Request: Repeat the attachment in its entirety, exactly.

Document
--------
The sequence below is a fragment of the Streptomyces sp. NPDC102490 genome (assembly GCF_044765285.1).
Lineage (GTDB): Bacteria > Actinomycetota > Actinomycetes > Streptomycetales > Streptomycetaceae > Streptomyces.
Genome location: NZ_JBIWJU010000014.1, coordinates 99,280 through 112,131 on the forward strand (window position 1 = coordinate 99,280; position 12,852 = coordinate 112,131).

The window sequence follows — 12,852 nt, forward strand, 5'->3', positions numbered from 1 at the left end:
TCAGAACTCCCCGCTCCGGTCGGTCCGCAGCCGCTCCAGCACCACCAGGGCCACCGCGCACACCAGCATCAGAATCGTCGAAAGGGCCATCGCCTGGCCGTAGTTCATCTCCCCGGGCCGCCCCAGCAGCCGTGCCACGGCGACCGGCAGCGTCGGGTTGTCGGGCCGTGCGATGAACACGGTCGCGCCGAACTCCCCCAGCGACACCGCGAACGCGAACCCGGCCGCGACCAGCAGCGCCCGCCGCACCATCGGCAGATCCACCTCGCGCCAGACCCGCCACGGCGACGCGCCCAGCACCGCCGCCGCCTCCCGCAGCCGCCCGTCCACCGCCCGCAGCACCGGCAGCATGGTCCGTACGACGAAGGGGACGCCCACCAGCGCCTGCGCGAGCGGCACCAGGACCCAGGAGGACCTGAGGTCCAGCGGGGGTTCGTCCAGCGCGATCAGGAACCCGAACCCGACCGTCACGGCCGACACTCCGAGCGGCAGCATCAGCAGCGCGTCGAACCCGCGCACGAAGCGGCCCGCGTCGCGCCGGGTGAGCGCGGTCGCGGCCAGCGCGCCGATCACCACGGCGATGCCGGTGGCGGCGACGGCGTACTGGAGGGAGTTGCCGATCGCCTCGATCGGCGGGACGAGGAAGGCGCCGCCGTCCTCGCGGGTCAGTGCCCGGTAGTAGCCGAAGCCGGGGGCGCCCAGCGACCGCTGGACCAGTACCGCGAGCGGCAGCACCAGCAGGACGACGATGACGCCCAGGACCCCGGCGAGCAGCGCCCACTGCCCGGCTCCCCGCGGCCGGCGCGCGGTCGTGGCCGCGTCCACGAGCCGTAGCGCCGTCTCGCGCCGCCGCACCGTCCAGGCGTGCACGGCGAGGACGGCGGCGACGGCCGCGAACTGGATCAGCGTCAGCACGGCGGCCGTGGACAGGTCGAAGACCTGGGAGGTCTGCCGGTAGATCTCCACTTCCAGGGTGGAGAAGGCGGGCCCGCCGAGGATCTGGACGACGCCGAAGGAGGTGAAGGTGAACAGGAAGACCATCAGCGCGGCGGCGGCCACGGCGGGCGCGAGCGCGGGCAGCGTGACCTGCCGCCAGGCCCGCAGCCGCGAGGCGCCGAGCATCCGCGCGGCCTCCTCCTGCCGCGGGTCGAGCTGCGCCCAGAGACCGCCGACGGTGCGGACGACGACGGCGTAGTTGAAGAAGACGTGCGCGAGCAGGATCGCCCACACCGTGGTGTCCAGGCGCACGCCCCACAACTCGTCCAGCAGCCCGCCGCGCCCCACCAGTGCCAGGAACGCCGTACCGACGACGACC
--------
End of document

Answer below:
The sequence below is a fragment of the Streptomyces sp. NPDC102490 genome (assembly GCF_044765285.1).
Lineage (GTDB): Bacteria > Actinomycetota > Actinomycetes > Streptomycetales > Streptomycetaceae > Streptomyces.
Genome location: NZ_JBIWJU010000014.1, coordinates 99,280 through 112,131 on the forward strand (window position 1 = coordinate 99,280; position 12,852 = coordinate 112,131).

The window sequence follows — 12,852 nt, forward strand, 5'->3', positions numbered from 1 at the left end:
TCAGAACTCCCCGCTCCGGTCGGTCCGCAGCCGCTCCAGCACCACCAGGGCCACCGCGCACACCAGCATCAGAATCGTCGAAAGGGCCATCGCCTGGCCGTAGTTCATCTCCCCGGGCCGCCCCAGCAGCCGTGCCACGGCGACCGGCAGCGTCGGGTTGTCGGGCCGTGCGATGAACACGGTCGCGCCGAACTCCCCCAGCGACACCGCGAACGCGAACCCGGCCGCGACCAGCAGCGCCCGCCGCACCATCGGCAGATCCACCTCGCGCCAGACCCGCCACGGCGACGCGCCCAGCACCGCCGCCGCCTCCCGCAGCCGCCCGTCCACCGCCCGCAGCACCGGCAGCATGGTCCGTACGACGAAGGGGACGCCCACCAGCGCCTGCGCGAGCGGCACCAGGACCCAGGAGGACCTGAGGTCCAGCGGGGGTTCGTCCAGCGCGATCAGGAACCCGAACCCGACCGTCACGGCCGACACTCCGAGCGGCAGCATCAGCAGCGCGTCGAACCCGCGCACGAAGCGGCCCGCGTCGCGCCGGGTGAGCGCGGTCGCGGCCAGCGCGCCGATCACCACGGCGATGCCGGTGGCGGCGACGGCGTACTGGAGGGAGTTGCCGATCGCCTCGATCGGCGGGACGAGGAAGGCGCCGCCGTCCTCGCGGGTCAGTGCCCGGTAGTAGCCGAAGCCGGGGGCGCCCAGCGACCGCTGGACCAGTACCGCGAGCGGCAGCACCAGCAGGACGACGATGACGCCCAGGACCCCGGCGAGCAGCGCCCACTGCCCGGCTCCCCGCGGCCGGCGCGCGGTCGTGGCCGCGTCCACGAGCCGTAGCGCCGTCTCGCGCCGCCGCACCGTCCAGGCGTGCACGGCGAGGACGGCGGCGACGGCCGCGAACTGGATCAGCGTCAGCACGGCGGCCGTGGACAGGTCGAAGACCTGGGAGGTCTGCCGGTAGATCTCCACTTCCAGGGTGGAGAAGGCGGGCCCGCCGAGGATCTGGACGACGCCGAAGGAGGTGAAGGTGAACAGGAAGACCATCAGCGCGGCGGCGGCCACGGCGGGCGCGAGCGCGGGCAGCGTGACCTGCCGCCAGGCCCGCAGCCGCGAGGCGCCGAGCATCCGCGCGGCCTCCTCCTGCCGCGGGTCGAGCTGCGCCCAGAGACCGCCGACGGTGCGGACGACGACGGCGTAGTTGAAGAAGACGTGCGCGAGCAGGATCGCCCACACCGTGGTGTCCAGGCGCACGCCCCACAACTCGTCCAGCAGCCCGCCGCGCCCCACCAGTGCCAGGAACGCCGTACCGACGACGACC